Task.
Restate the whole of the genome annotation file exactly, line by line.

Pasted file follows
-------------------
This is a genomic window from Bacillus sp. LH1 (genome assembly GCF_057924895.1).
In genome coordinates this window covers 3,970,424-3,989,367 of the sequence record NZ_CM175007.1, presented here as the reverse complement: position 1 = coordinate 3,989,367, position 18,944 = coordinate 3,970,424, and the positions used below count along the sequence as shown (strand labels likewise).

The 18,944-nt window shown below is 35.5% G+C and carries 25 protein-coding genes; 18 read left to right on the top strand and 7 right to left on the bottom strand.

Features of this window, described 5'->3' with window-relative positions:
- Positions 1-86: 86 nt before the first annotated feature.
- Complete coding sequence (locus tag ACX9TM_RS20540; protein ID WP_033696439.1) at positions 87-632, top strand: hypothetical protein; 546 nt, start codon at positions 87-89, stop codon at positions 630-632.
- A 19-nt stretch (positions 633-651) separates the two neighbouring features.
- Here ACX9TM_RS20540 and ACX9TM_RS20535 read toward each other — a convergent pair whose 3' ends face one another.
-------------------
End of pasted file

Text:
This is a genomic window from Bacillus sp. LH1 (genome assembly GCF_057924895.1).
In genome coordinates this window covers 3,970,424-3,989,367 of the sequence record NZ_CM175007.1, presented here as the reverse complement: position 1 = coordinate 3,989,367, position 18,944 = coordinate 3,970,424, and the positions used below count along the sequence as shown (strand labels likewise).

The 18,944-nt window shown below is 35.5% G+C and carries 25 protein-coding genes; 18 read left to right on the top strand and 7 right to left on the bottom strand.

Features of this window, described 5'->3' with window-relative positions:
- Positions 1-86: 86 nt before the first annotated feature.
- Complete coding sequence (locus tag ACX9TM_RS20540; protein ID WP_033696439.1) at positions 87-632, top strand: hypothetical protein; 546 nt, start codon at positions 87-89, stop codon at positions 630-632.
- A 19-nt stretch (positions 633-651) separates the two neighbouring features.
- Here ACX9TM_RS20540 and ACX9TM_RS20535 read toward each other — a convergent pair whose 3' ends face one another.